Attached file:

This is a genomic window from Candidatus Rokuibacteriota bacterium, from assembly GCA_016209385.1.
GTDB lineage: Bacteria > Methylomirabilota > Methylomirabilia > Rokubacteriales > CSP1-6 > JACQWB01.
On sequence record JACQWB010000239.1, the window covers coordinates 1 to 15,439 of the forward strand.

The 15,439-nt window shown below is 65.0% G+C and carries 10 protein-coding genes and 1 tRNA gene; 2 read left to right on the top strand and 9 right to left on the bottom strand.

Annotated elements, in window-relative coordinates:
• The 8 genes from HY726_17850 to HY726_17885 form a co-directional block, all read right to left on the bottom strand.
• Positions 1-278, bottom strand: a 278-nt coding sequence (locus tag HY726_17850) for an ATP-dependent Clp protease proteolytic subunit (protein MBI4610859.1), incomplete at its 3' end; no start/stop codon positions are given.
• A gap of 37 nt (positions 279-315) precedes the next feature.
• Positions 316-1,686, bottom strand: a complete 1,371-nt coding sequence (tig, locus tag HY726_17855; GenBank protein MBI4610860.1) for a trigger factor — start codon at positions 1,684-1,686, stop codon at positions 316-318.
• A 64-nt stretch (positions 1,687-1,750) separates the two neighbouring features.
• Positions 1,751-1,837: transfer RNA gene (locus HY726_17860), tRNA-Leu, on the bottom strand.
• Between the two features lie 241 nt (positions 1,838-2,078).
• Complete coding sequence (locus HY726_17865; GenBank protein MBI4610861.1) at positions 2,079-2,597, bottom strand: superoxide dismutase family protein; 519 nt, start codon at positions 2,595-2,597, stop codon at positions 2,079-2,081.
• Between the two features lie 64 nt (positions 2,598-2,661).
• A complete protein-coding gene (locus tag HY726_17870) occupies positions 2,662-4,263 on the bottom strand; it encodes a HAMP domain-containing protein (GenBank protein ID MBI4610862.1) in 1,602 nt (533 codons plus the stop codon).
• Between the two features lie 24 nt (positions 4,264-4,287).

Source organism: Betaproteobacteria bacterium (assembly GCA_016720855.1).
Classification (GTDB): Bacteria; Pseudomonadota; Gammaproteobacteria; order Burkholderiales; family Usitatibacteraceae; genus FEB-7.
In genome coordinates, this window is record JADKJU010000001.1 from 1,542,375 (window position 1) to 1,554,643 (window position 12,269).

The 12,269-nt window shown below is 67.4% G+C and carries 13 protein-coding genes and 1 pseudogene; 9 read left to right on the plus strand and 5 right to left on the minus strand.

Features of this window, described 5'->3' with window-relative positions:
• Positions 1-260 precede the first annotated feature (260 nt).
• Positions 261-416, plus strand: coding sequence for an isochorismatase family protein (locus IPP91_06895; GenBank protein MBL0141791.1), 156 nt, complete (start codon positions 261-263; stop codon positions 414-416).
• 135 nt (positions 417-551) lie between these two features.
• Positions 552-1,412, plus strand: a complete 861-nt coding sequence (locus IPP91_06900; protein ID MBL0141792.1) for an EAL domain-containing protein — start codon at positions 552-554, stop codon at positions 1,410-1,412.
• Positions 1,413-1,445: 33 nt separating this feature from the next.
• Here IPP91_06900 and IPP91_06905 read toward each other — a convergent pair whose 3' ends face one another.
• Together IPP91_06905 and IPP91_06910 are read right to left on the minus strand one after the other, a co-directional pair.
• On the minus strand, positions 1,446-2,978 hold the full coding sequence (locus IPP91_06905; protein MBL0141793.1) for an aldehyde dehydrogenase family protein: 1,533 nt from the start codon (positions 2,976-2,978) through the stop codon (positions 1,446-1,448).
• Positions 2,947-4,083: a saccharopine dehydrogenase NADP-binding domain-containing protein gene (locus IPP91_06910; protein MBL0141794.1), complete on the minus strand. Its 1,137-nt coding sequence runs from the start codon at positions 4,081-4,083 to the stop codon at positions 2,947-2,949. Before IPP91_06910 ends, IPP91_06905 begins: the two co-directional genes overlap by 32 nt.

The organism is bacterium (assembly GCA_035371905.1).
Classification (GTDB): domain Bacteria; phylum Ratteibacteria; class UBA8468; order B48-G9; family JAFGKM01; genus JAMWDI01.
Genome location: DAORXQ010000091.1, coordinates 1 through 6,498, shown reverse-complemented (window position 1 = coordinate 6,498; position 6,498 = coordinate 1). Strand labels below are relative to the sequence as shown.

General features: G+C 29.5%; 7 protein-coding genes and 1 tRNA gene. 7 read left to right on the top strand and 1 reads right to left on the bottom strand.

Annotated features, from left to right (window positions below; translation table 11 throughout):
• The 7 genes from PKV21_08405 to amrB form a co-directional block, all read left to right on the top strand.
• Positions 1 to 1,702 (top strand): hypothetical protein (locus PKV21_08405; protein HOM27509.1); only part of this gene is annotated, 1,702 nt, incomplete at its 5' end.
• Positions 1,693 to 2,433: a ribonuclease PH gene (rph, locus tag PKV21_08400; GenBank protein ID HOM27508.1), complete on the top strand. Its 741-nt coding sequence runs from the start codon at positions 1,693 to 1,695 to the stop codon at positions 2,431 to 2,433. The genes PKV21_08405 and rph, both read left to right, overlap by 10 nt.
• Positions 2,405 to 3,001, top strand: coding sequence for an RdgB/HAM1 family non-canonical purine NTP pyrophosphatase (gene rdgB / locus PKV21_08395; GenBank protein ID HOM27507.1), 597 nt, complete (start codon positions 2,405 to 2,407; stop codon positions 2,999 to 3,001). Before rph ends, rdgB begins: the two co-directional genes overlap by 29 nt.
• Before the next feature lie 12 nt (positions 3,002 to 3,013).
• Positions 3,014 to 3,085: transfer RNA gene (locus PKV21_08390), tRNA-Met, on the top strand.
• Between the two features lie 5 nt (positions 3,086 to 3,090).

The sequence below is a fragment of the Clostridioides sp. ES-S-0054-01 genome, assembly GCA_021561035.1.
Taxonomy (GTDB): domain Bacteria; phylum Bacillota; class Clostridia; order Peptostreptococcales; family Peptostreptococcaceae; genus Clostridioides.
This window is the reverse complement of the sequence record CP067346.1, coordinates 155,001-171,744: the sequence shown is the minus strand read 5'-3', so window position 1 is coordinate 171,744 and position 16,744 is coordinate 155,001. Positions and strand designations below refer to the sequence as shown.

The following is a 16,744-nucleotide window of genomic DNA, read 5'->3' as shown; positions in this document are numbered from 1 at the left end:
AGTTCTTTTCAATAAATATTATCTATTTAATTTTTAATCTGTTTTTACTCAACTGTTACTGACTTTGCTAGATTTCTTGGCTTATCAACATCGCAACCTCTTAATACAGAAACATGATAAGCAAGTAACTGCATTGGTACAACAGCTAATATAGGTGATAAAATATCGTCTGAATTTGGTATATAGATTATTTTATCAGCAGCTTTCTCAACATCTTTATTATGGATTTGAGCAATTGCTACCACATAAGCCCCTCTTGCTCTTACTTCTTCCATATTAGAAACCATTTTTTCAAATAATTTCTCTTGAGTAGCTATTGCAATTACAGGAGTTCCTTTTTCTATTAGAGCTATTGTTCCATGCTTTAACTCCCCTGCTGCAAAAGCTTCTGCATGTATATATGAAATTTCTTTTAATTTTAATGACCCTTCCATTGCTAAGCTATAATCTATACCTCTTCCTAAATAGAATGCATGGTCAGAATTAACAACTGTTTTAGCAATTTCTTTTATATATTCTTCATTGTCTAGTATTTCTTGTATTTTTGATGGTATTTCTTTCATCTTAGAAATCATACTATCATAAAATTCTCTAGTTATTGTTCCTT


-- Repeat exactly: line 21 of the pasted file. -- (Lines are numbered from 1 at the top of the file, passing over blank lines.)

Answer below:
Features of this window, described 5'->3' with window-relative positions: